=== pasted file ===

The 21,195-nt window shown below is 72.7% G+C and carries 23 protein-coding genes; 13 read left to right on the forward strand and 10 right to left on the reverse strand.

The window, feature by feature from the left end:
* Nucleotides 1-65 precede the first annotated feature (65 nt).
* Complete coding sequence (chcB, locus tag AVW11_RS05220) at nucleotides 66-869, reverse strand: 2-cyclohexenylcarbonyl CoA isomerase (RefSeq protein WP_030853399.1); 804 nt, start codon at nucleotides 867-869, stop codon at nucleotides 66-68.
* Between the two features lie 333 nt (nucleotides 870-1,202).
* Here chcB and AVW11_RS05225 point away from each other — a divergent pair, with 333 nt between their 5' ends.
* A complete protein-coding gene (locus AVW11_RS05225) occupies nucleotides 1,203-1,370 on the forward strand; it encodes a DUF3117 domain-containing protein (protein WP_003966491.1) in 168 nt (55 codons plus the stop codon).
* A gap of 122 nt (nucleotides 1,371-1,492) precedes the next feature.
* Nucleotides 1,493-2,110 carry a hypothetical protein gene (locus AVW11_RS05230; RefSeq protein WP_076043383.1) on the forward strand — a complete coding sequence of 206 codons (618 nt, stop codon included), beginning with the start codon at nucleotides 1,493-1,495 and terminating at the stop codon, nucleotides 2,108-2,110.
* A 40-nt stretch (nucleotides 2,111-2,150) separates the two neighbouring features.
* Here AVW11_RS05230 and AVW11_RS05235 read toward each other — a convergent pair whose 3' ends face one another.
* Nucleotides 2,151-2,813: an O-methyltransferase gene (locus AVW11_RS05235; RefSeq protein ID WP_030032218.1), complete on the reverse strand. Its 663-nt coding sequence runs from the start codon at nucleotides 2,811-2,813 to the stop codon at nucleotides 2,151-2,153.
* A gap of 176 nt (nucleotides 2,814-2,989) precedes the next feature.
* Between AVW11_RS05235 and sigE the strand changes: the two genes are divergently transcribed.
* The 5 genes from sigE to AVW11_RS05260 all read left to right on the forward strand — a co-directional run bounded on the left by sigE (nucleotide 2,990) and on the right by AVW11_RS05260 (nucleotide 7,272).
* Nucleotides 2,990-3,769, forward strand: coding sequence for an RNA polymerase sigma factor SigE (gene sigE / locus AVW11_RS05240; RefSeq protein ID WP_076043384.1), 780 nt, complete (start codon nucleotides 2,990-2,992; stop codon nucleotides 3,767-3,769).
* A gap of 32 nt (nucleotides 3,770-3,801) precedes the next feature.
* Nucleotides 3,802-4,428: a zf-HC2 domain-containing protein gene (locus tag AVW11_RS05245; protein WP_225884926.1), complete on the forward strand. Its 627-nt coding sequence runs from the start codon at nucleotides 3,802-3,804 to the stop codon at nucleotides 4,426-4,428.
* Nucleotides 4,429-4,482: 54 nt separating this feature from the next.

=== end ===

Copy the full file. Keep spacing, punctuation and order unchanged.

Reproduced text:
The 21,195-nt window shown below is 72.7% G+C and carries 23 protein-coding genes; 13 read left to right on the forward strand and 10 right to left on the reverse strand.

The window, feature by feature from the left end:
* Nucleotides 1-65 precede the first annotated feature (65 nt).
* Complete coding sequence (chcB, locus tag AVW11_RS05220) at nucleotides 66-869, reverse strand: 2-cyclohexenylcarbonyl CoA isomerase (RefSeq protein WP_030853399.1); 804 nt, start codon at nucleotides 867-869, stop codon at nucleotides 66-68.
* Between the two features lie 333 nt (nucleotides 870-1,202).
* Here chcB and AVW11_RS05225 point away from each other — a divergent pair, with 333 nt between their 5' ends.
* A complete protein-coding gene (locus AVW11_RS05225) occupies nucleotides 1,203-1,370 on the forward strand; it encodes a DUF3117 domain-containing protein (protein WP_003966491.1) in 168 nt (55 codons plus the stop codon).
* A gap of 122 nt (nucleotides 1,371-1,492) precedes the next feature.
* Nucleotides 1,493-2,110 carry a hypothetical protein gene (locus AVW11_RS05230; RefSeq protein WP_076043383.1) on the forward strand — a complete coding sequence of 206 codons (618 nt, stop codon included), beginning with the start codon at nucleotides 1,493-1,495 and terminating at the stop codon, nucleotides 2,108-2,110.
* A 40-nt stretch (nucleotides 2,111-2,150) separates the two neighbouring features.
* Here AVW11_RS05230 and AVW11_RS05235 read toward each other — a convergent pair whose 3' ends face one another.
* Nucleotides 2,151-2,813: an O-methyltransferase gene (locus AVW11_RS05235; RefSeq protein ID WP_030032218.1), complete on the reverse strand. Its 663-nt coding sequence runs from the start codon at nucleotides 2,811-2,813 to the stop codon at nucleotides 2,151-2,153.
* A gap of 176 nt (nucleotides 2,814-2,989) precedes the next feature.
* Between AVW11_RS05235 and sigE the strand changes: the two genes are divergently transcribed.
* The 5 genes from sigE to AVW11_RS05260 all read left to right on the forward strand — a co-directional run bounded on the left by sigE (nucleotide 2,990) and on the right by AVW11_RS05260 (nucleotide 7,272).
* Nucleotides 2,990-3,769, forward strand: coding sequence for an RNA polymerase sigma factor SigE (gene sigE / locus AVW11_RS05240; RefSeq protein ID WP_076043384.1), 780 nt, complete (start codon nucleotides 2,990-2,992; stop codon nucleotides 3,767-3,769).
* A gap of 32 nt (nucleotides 3,770-3,801) precedes the next feature.
* Nucleotides 3,802-4,428: a zf-HC2 domain-containing protein gene (locus tag AVW11_RS05245; protein WP_225884926.1), complete on the forward strand. Its 627-nt coding sequence runs from the start codon at nucleotides 3,802-3,804 to the stop codon at nucleotides 4,426-4,428.
* Nucleotides 4,429-4,482: 54 nt separating this feature from the next.